Urban Land Institute: Dallas's "Bold [Roads] Retooling Could Run Short of Fuel for a While."

Categories: Transportation
NewLBJRenderings515.JPG
Click to embiggen a look at LBJ Freeway in the year 2016. Give or take.
That LBJ Freeway overhaul we've been warning you about gets underway today as crews begin the first phase of the HOV-lane shut-down, between Luna Road and Midway Road. But, hey, look at it this way, says Andy Rittler, spokesman for the LBJ Express: "We anticipate there is going to be some headaches, but at the end of five years, drivers are going to have a brand-new highway and one that is safer and state-of-the-art." So there's that.

Turns out, the LBJ project gets a shout-out in a new Urban Land Institute-Ernst & Youngreport that just became public: Infrastructure 2011: A Strategic Priority, which looks at the wish lists of cities 'round the globe and estimates how close they are to becoming reality. Dallas-Fort Worth, but mostly Dallas, even gets its brief chapter in the 90-page report. Long story short, without the surprise ending: We need a lot, from untangled highways 'round downtown to new levees 'round the river, but we ain't got much to work with. Jump for the local look-see.
Dallas-Fort Worth: Big Project, Some Private Dollars

Interlaced by highways with spaghetti-junction interchanges, the Dallas-Fort Worth Metroplex serves as the Texas transportation hub, boasting one of the world's busiest airports. But in a big energy state ruled by the car, Dallas is trying to refashion itself, becoming a Sunbelt leader in retrofitting light rail onto its expansive suburban agglomeration and using managed toll lanes to temper roadway congestion. Projects underway could nearly double the local rail system's reach to 90 miles of tracks over the next three years, including a planned extension to Dallas/Fort Worth International Airport.

At the end of 2010, the local transit authority opened the final leg of the 28-mile, 20-station Green Line, connecting southeast and northwest Dallas, funded by a 1 percent sales tax collected in 13 jurisdictions throughout the Metroplex. Texas also is making strides as a national leader in PPPs, financing and building managed toll lanes in the Dallas area. In 2010, two managed lane deals for the Lyndon B. Johnson Freeway and the North Tarrant Expressway closed with projected development costs totaling $7 billion.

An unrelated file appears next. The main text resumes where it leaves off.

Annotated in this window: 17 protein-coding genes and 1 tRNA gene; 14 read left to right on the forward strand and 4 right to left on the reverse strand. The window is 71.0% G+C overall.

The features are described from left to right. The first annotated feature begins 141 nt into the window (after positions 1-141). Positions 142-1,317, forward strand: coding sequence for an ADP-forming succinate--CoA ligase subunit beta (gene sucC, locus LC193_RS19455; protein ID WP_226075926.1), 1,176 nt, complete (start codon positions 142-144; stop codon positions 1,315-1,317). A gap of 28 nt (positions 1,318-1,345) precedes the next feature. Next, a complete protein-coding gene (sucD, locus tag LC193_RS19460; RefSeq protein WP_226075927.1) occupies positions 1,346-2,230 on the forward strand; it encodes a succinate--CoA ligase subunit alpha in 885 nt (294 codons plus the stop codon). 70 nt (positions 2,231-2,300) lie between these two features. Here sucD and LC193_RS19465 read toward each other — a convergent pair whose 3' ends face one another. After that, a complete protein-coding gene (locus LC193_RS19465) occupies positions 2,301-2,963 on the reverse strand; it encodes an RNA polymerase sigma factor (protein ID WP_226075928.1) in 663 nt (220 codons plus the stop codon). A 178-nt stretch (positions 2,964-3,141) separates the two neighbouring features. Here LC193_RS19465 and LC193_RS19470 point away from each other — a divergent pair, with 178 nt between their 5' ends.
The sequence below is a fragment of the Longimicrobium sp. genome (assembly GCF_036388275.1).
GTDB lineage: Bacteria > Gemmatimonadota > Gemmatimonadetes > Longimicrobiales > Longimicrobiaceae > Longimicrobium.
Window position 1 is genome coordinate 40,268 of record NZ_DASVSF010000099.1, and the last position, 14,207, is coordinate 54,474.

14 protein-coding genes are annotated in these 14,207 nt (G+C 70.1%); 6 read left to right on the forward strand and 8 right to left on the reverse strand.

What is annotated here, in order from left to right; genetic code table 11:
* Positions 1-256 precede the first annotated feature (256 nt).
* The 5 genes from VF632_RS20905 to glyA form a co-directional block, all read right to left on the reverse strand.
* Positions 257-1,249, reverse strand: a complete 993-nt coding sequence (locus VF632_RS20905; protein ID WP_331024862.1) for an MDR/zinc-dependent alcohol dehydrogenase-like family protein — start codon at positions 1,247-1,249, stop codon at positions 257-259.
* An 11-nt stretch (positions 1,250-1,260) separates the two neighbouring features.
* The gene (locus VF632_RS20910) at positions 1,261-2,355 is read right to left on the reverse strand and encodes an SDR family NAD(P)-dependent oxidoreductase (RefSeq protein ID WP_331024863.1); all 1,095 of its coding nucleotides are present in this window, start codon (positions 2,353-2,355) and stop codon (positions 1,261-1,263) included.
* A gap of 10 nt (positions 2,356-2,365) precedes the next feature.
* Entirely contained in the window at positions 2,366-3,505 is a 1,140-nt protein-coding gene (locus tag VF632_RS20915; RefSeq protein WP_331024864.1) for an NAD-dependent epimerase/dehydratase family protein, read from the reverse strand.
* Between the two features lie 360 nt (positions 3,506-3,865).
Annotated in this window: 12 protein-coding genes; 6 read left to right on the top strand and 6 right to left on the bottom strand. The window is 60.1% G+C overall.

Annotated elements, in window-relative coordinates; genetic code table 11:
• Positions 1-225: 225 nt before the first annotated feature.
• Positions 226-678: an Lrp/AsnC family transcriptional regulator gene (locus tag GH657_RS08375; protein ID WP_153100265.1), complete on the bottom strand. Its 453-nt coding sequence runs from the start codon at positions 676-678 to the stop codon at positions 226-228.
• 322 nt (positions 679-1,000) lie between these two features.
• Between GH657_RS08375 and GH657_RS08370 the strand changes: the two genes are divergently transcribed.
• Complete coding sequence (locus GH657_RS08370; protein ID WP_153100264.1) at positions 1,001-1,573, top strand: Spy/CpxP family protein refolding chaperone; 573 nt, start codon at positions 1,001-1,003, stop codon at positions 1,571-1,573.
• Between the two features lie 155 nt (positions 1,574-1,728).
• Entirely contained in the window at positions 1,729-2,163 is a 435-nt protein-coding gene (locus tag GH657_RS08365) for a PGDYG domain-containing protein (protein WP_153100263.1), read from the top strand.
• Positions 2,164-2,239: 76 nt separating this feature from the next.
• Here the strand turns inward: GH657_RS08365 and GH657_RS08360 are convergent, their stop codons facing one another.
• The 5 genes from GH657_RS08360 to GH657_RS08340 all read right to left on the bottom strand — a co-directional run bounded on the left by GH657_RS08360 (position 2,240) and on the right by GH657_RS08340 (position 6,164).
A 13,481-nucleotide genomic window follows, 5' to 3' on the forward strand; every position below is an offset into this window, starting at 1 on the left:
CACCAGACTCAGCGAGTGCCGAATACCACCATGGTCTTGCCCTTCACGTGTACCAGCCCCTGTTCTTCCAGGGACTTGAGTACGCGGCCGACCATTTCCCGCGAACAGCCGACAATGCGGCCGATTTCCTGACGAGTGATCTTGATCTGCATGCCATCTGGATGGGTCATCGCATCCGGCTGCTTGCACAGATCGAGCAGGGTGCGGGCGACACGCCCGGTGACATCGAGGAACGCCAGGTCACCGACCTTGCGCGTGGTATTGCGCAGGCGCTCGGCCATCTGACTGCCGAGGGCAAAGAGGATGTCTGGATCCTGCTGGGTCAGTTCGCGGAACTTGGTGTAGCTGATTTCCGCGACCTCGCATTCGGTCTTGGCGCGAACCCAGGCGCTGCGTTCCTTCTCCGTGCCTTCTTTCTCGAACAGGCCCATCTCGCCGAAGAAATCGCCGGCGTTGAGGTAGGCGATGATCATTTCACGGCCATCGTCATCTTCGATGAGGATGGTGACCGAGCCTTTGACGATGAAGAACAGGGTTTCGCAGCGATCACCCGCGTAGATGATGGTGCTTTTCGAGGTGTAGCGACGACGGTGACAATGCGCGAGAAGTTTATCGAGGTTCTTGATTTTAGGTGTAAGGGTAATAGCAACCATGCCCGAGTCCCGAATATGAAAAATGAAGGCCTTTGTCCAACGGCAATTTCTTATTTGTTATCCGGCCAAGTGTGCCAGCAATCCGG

Starting with projects long on their wish lists, local officials want to untangle the kinked freeway web and aptly named Mixmaster interchange, which bottlenecks access to the center of Dallas. They also want to rebuild faltering levees along 20 miles of the Trinity River south of the city, transforming area road systems and creating a world-class urban recreational park with hiking trails, bike paths, and a restored hardwood forest.

Some of these Texas-sized, multibillion-dollar plans will run into familiar new-age funding obstacles -- federal budget cuts, a sizable state budget deficit, and depleted sales tax revenues. In a state with no income tax and a prohibition against using gasoline taxes for transit, lawmakers look to apply gas tax revenues to schools and other expenses when the state highway fund cannot keep up with road funding needs. Light-rail projects in development count on federal matches, while road and levee projects will go nowhere fast without hefty federal assistance. The area's bold retooling could run short of fuel for a while.

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EastDallas4Life
EastDallas4Life

 Five years??? Please get me the fuck out of here for the next five years.

Gabe
Gabe

TxDOT told me they are looking at thinking about considering hiring a consultant to generate the possibility of a study of options of what they might could do with Interstate 345...one of which includes closure.  of a study of options of what they might could do with Interstate 345...one of which includes closure. 

Wylie H.
Wylie H.

"Starting with projects long on their wish lists, local officials want to untangle the kinked freeway weband aptly named Mixmaster interchange, which bottlenecks access to the center of Dallas."

Actually, as I recall, Tom Leppert chose to lie to Dallas residents and hold the Mixmaster hostage-- falsely stating that the only way the Mixmaster could be fixed is if the idiotic Trinity Tollroad was built first, because it would supposedly serve as a necessary reliever route during construction.

Anonymous
Anonymous

I'm really sick of the term "Texas-sized"

G_David
G_David

The High Five was also "state-of-the-art" when it opened.  And since day one, if you're trying to go from northbound 75 to westbound 635, you're pretty much screwed.  Anybody ever tried to get through Austin on 35?  Even at midnight that state-of the-art doubled-decked freeway is a nightmare.  The only way traffic will ever NOT suck, is if we get cars off the road (not that that fantasy is going to happen any time soon).  It doesn't matter how many lanes there are, nature abhors a vacuum.

Ace McGill
Ace McGill

Or we could just teach people how to use a multi-lane hwy system, get off the fucking phone, know where the fuck you are going and get the fuck out of the way.

Ticket the damm idiots driving 45mph In old unsafe polluting cars.

And kill on the spot assholes in the fast lane talking on the phone driving 65.

But our govt and big construction keep slappin down more concrete, cause hey look at all this growth!

RS1963
RS1963

If it were only that easy...

Montemalone
Montemalone

Somebody forgot to put the traffic in those visions of the future, or has everyone fled Dallas by then?

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